The Growing Role of Technology in Healthcare
Softensity Leadership Series: A conversation with Dr. Kimberly Singh and Dr. John Sudick about the impact of tech in healthcare.
What is the role of technology in healthcare? How can it enable healthcare practices? And do some doctors really view technology as a threat? Softensity’s Monika Mueller sat down with Dr. Kimberly Singh, Chief of Plastic Surgery at Emory Hospital and co-founder of Panacea Plastic Surgery in Atlanta, and Dr. John Sudick, a dentist based in Whittier, California, to discuss the role of technology in today’s healthcare landscape.
Over the years, technology has gradually revolutionized healthcare for both patients and doctors alike. More recently, the rise of COVID has shifted the relationship that the industry has with technology. In many ways, the pandemic has accelerated digital transformation in healthcare and inspired lasting change.
“As the world simultaneously looks at technology to help us navigate the pandemic, and the medical community to get us out of it,” says Mueller, “we need both to work together to amplify how technology can enable both of those objectives.” Technology can both redefine the way that doctors care for patients, and improve care in a multitude of ways.
According to Dr. Sudick, one of the most important technological advancements in healthcare is the improved communication between doctors and patients. “The most important aspect of our patient care is communication,” he says. “Without a really good way to communicate with our patients, whether they are on-site or off-site, you don’t have a good basis for a relationship, and for diagnosis.”
Dr. Sudick points out that a lot of people rarely answer their phones, and may not check emails regularly. That’s why his practice moved from a phone-based communication system to a text-based system nearly a dozen years ago. Not only is this the preferred method of communication for patients, it automates appointment reminders and communicates in a convenient, unobtrusive way.
The ability to easily share photographs has also been incredibly helpful. “That first initial impression helps us know how much time we may need to spend with a patient on the first visit,” says Dr. Sudick. Beyond keeping the lines of communication open between doctor and patient, digital technology has facilitated the sharing of medical information and files between doctors, specialists and beyond.
With the closure of many medical facilities, quarantine restrictions and widespread unease about in-person visits, the pandemic ushered in a new era of telemedicine. According to Dr. Singh, telemedicine was always on the horizon, but her practice didn’t take the plunge until the pandemic forced the issue. And now that it’s established, telemedicine has quickly become a permanent offering.
“I think it’s a wonderful way to be able to connect with patients,” says Dr. Singh, who has many out-of-state patients. Telemedicine visits save patients near and far both time and travel, from interstate commutes to managing traffic and parking within the city. Telemedicine options can also ease the strain on elderly patients, as Dr. Sudick points out in reference to his 85-year-old mother-in-law who uses a walker. And, of course, during the height of the pandemic when many facilities were closed, virtual appointments were often the only way to see a doctor.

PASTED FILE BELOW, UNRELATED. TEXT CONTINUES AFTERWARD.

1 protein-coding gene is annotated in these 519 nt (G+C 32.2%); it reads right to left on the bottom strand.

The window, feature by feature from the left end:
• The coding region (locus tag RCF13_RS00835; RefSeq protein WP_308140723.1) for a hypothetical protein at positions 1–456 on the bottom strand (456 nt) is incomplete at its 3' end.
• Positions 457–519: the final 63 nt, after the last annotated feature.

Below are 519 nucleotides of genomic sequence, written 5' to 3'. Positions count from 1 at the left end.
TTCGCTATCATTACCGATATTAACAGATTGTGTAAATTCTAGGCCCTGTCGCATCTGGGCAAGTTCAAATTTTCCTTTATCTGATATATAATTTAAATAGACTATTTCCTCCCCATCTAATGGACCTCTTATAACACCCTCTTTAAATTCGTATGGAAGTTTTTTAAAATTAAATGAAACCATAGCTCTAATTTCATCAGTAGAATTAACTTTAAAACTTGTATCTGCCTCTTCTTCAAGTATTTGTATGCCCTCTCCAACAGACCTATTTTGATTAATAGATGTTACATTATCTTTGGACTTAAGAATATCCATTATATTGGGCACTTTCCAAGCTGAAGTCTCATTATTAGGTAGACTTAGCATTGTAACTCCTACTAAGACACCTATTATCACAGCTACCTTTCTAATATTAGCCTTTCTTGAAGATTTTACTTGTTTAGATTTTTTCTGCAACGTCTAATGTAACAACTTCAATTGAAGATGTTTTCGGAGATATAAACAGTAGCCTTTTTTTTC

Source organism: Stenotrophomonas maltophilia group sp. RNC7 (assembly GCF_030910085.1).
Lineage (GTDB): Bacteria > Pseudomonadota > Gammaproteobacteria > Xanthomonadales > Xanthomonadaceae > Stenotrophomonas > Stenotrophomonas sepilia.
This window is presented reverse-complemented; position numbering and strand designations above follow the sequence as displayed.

The benefits of telemedicine extend to both patients and doctors in terms of convenience and flexibility. “I’m a busy working mother, and for me telemedicine has allowed me a little more time in my schedule,” says Dr. Singh. “Telemedicine allows doctors to personalize their schedules to take time to do things like go for a run or pick their kids up from school, which they may not be able to do in a conventional day.”
Dr. Singh looks forward to her morning of telemedicine and appreciates getting to see her patients face-to-face in a slightly more relaxed setting that provides a personal glimpse into the patient’s life.
Fostering Collaboration With Colleagues
Technology has played an important role in cultivating interpersonal collaboration with other physicians and fostering supportive communities — especially during the pandemic. “The pandemic collapsed medical silos because it really had to,” says Mueller. “Through social media or messaging platforms, doctors with diverse backgrounds were able to pool knowledge and information around COVID-19, and also emotionally support each other.”
Both Dr. Singh and Dr. Sudick have leaned on platforms and other messaging applications during the pandemic. Dr. Sudick points to the tremendous amount of research he does, both around COVID-19 and beyond. He relies on his email network to both share new information that he discovers, get feedback from his colleagues, and to learn information from others in his community as well.
Dr. Singh’s practice uses a platform called Doximity for both telemedicine, COVID-19 information and all manner of medical research. She calls it a “one-stop shop for everything that you need as a physician” and points out that it’s also HIPAA compliant. “It’s very important for me to make sure that my patients’ information and what they’re saying to me in a video call is HIPAA compliant and safe and secure,” she explains. “These are very important considerations.”
Guidance for Tech Execs
So what should tech execs keep in mind when developing technology for the healthcare field? Both Doctors Singh and Sudick stress the importance of a collaborative approach, along with plenty of research.
“Any endeavor should truly be a partnership,” says Dr. Singh. “I would encourage technology leaders to give doctors and other medical professionals a seat at the table. I think they can really bring something new and exciting and important because the goal is the same: delivering better patient care.”